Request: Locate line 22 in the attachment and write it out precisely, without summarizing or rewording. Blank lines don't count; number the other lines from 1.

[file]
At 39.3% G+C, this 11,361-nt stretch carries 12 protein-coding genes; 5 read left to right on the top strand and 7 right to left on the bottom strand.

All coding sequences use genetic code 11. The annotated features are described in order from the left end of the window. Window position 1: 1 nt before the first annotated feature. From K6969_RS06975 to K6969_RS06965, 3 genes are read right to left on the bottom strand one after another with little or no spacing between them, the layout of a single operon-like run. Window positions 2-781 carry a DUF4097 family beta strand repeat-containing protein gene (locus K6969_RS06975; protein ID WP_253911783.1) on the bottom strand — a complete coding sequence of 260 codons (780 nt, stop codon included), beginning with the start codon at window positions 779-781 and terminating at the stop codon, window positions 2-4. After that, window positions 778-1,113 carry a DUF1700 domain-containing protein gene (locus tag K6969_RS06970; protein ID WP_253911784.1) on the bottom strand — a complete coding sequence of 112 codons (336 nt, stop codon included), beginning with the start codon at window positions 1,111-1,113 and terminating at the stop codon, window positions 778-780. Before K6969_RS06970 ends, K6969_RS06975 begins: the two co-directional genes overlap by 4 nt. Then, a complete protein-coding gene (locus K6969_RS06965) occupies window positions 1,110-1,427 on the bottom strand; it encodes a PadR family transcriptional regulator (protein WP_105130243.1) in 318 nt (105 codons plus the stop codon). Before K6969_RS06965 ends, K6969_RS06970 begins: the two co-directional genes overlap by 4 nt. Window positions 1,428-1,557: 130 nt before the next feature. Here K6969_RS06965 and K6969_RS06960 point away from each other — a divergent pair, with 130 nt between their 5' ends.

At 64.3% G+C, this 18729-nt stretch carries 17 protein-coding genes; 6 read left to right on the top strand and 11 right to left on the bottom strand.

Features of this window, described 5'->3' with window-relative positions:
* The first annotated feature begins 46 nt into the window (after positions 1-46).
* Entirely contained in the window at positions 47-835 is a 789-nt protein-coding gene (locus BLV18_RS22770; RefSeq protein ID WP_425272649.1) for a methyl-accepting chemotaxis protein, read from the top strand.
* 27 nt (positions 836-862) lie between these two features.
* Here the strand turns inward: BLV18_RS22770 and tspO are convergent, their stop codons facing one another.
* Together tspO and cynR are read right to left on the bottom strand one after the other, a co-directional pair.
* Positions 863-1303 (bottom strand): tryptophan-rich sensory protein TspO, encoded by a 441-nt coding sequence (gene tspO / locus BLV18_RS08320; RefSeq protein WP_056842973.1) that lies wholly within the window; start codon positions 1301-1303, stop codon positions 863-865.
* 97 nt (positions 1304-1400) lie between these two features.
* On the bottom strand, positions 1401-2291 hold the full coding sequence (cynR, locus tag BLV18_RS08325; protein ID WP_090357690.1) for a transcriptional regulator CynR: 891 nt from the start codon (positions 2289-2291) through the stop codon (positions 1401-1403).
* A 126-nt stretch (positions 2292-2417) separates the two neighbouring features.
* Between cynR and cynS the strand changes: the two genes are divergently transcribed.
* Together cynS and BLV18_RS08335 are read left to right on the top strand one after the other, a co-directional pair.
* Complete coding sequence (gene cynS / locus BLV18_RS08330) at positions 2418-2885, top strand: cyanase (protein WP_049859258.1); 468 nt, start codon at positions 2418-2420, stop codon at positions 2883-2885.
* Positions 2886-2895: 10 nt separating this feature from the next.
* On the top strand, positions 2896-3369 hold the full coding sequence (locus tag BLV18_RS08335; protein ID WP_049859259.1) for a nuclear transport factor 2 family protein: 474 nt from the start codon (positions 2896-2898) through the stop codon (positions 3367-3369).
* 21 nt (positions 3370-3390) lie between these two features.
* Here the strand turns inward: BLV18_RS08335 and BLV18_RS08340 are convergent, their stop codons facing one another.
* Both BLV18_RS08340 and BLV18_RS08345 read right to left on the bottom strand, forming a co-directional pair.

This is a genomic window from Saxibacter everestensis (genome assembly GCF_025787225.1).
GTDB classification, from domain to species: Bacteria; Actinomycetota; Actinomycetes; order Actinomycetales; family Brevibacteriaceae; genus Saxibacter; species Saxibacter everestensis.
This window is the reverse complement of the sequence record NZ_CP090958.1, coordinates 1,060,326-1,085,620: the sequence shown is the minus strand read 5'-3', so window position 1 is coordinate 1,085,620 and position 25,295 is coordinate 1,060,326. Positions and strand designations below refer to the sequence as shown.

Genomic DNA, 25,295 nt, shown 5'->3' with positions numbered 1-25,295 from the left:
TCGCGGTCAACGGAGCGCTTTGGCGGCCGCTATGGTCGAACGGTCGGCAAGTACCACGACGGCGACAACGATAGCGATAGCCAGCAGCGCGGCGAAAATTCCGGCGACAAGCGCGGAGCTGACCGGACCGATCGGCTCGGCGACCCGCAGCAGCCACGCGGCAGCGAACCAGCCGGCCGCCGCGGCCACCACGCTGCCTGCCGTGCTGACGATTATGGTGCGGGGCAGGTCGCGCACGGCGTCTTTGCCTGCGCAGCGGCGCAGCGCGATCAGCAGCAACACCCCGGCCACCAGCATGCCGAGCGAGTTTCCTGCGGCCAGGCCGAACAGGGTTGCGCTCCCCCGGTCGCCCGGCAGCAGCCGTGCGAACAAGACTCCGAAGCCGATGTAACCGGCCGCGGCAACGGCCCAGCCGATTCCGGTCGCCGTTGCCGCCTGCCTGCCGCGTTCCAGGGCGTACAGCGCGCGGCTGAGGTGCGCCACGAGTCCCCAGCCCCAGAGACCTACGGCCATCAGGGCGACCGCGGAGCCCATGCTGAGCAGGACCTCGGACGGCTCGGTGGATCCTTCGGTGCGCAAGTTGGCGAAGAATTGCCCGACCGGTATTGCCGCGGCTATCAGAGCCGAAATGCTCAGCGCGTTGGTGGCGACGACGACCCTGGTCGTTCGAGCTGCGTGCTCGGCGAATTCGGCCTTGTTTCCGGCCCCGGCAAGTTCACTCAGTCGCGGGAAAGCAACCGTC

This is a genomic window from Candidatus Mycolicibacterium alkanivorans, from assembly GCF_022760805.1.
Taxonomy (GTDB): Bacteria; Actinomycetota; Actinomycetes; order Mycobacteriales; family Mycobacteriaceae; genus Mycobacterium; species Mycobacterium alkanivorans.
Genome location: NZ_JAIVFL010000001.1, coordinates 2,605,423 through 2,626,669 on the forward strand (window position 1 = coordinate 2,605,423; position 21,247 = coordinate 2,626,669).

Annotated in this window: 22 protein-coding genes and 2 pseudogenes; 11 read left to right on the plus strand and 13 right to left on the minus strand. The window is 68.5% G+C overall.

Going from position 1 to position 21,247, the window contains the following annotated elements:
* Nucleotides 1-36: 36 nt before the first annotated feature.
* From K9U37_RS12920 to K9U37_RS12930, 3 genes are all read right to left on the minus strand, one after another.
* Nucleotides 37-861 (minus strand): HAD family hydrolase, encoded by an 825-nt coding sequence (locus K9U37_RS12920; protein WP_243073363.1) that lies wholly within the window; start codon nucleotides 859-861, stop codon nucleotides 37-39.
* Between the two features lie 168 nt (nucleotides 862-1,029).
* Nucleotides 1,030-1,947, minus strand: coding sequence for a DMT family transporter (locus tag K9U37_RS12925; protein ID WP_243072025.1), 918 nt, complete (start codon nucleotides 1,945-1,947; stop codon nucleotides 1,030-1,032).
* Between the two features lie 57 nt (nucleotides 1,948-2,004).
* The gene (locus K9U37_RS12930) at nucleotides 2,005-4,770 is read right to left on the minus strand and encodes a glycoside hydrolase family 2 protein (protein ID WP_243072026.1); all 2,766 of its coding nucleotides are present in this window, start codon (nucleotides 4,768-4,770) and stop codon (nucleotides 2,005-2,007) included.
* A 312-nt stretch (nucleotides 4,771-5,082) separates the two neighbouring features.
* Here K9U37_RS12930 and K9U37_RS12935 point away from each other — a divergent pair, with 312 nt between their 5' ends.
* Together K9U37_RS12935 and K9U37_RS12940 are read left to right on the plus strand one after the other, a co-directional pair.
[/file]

This is a genomic window from Saxibacter everestensis (genome assembly GCF_025787225.1).